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How to Grow Goldenseal


Control slugs using beer traps or diatomaceous earth. Diatomaceous earth, a mixture of lime and wood ashes, must be reapplied after rain.

Irrigation is generally not necessary. However, in a drought the plant will drop its leaves and go dormant until the next season.

Goldenseal has similar growth properties to ginseng.


Straw, used as mulch, may retain too much moisture and result in plant rot.

Goldenseal and goldenseal root have been used by Native Americans as a dye and for their herbal medicinal properties since antiquity. Goldenseal is a perennial herb in the buttercup family. It is native to Canada and the eastern United States and generally grows best in those areas. It was cited by the U.S. Department of Agriculture in 1905 as a medicinal herb with potential for cultivation.

Find an area with well-drained, humus-rich soil. Goldenseal plants require 60 to 70 percent shade. Prepare the soil with the equivalent of between 2.7 and 5.2 tons of lime per acre to create a soil pH of 5.5 to 6.0.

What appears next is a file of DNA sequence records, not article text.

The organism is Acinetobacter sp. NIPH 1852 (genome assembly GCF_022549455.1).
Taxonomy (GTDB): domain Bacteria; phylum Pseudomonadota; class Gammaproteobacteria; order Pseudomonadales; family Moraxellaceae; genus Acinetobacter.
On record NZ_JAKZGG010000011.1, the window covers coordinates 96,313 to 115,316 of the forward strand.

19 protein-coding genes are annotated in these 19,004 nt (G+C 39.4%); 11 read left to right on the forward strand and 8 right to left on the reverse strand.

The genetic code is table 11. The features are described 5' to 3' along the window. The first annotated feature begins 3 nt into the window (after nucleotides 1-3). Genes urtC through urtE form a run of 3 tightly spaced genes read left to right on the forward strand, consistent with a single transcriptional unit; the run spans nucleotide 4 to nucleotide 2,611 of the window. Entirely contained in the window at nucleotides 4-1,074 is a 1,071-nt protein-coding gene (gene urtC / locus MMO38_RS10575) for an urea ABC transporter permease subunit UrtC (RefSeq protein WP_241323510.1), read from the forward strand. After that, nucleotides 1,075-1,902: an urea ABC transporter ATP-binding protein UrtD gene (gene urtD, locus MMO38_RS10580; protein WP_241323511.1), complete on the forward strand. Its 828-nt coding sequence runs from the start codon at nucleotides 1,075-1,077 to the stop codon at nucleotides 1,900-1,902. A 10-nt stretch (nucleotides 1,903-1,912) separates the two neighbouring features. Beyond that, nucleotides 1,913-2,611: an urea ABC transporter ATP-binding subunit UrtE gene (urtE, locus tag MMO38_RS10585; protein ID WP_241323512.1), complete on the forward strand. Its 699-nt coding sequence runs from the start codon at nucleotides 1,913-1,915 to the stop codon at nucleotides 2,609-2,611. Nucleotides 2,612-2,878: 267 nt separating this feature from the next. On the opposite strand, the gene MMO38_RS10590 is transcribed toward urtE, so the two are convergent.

Divide the goldenseal rootstock into 1/2 inch or larger pieces, and plant them 8 inches apart. Seeds are often not reliable for goldenseal propagation. Plant the rhizomes in the fall, about 2 to 3 inches deep, much like other bulbs and tubers.

Mulch the growing area to retain soil moisture and discourage weed growth. Rake the mulch to around 1 inch thick in the spring. Hardwood chips, bark or sawdust are the best mulches.

Be patient. Goldenseal is a difficult plant to grow and can take two years to bloom. If you are planning on harvesting the goldenseal roots, they should be ready for harvest and replanting three to four years after the initial planting.

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